Of Special Interest • Outside the Bible provides a crucial link between Hebrew Scripture and Judaism and Christianity as we know them in modern times. • From the Dead Sea Scrolls to the Septuagint, Apocrypha, Pseudepigrapha, Josephus, and Philo, Outside the Bible brings together the texts that transformed Jews and Christians at the turn of the first millennium. • Outside the Bible provides new perspectives on the Hebrew Bible itself. Fascinating new texts shed new light on the family narratives of Genesis, the ritual and legal narratives of Exodus to Deuteronomy, the historical narratives of Joshua to Kings, and the latest books of Daniel and Esther. Outside the Bible thus enables us to become reacquainted with the biblical family in provocative ways. • Outside the Bible puts these ancient books into their original Jewish context: they were written by and for Jews and their main concern was with Jewish life, Jewish Scripture, and the Jewish religion. • This unprecedented collection of texts is an indispensable reference for scholars and students of the Bible, early Rabbinic Judaism, early Christianity, and the history of the Second Temple Period. • This landmark anthology will be a required basic reference in the religion, literature, and history sections of every academic library in the world. • With contributions from seventy-one world-renowned experts and grounded in the rich scholarship of the past fifty years, this is a resource that will last for generations. • Offers readers access to new and revised translations and introductions and commentary, written in an accessible style. • Offers students, scholars, and general readers an entirely new perspective on a fascinating body of material deriving from one of Judaism’s most significant and fruitful periods of creativity.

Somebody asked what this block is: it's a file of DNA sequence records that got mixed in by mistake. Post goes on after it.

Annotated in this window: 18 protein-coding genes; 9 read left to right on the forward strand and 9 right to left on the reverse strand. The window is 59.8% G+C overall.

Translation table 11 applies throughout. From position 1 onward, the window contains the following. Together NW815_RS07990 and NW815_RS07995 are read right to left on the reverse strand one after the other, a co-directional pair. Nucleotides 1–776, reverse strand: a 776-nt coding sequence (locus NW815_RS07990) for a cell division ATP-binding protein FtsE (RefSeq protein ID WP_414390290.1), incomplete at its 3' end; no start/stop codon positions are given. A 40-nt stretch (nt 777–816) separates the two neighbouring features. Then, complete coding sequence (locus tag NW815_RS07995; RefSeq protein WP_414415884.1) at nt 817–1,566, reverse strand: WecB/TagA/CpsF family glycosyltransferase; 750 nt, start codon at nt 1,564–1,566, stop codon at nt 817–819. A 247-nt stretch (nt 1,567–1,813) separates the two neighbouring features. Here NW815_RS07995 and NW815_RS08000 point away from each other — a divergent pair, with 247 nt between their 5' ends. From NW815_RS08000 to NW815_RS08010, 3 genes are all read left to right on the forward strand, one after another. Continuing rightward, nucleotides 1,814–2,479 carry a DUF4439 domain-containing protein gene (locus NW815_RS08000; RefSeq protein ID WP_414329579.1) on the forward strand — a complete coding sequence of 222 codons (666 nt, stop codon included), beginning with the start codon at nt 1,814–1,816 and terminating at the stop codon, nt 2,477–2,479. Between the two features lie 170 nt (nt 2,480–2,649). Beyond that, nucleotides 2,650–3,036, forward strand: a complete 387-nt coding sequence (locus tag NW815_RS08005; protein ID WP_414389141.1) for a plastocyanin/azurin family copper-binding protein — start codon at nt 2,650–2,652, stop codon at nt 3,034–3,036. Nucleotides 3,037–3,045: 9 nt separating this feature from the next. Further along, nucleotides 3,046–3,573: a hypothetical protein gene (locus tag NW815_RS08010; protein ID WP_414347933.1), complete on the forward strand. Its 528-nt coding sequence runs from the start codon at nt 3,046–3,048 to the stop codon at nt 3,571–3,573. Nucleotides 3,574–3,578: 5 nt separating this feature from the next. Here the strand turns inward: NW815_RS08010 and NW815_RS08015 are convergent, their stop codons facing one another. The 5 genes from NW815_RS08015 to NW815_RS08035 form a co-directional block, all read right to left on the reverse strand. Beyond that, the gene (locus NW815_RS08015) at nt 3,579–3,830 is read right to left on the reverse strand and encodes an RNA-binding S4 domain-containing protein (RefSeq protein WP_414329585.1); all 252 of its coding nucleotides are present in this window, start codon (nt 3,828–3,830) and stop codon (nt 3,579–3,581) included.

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Contents Acknowledgments Introduction List of Abbreviations Important Dates of the Second Temple Period The Septuagint The Apocrypha and Pseudepigrapha The Writings of Philo Josephus and His Writings The Dead Sea Scrolls
The Bible Translated into Greek (the Septuagint) Sustained Biblical Commentaries: Retellings and Pesharim Greek Jewish Interpreters The Biblical Interpretations of Philo The Biblical Interpretations of Josephusâ€™s Jewish Antiquities Interpretive Texts Centering on Biblical Figures Testaments (Abraham, the Twelve Patriarchs, Moses, Kohath, and Job) Prayers and Psalms Wisdom Writings Philosophical Treatises of Philo Stories Set in Biblical and Early Post-Biblical Times Historical Writings Set in Post-Biblical Times Sectarian Texts: Community, Law, and the End of Days Appendix 1: Books of the Bible Appendix 2: List of Second Temple Literature Source Acknowledgments Contributors General Subject Index
About Outside the Bible Lawrence H. Schiffman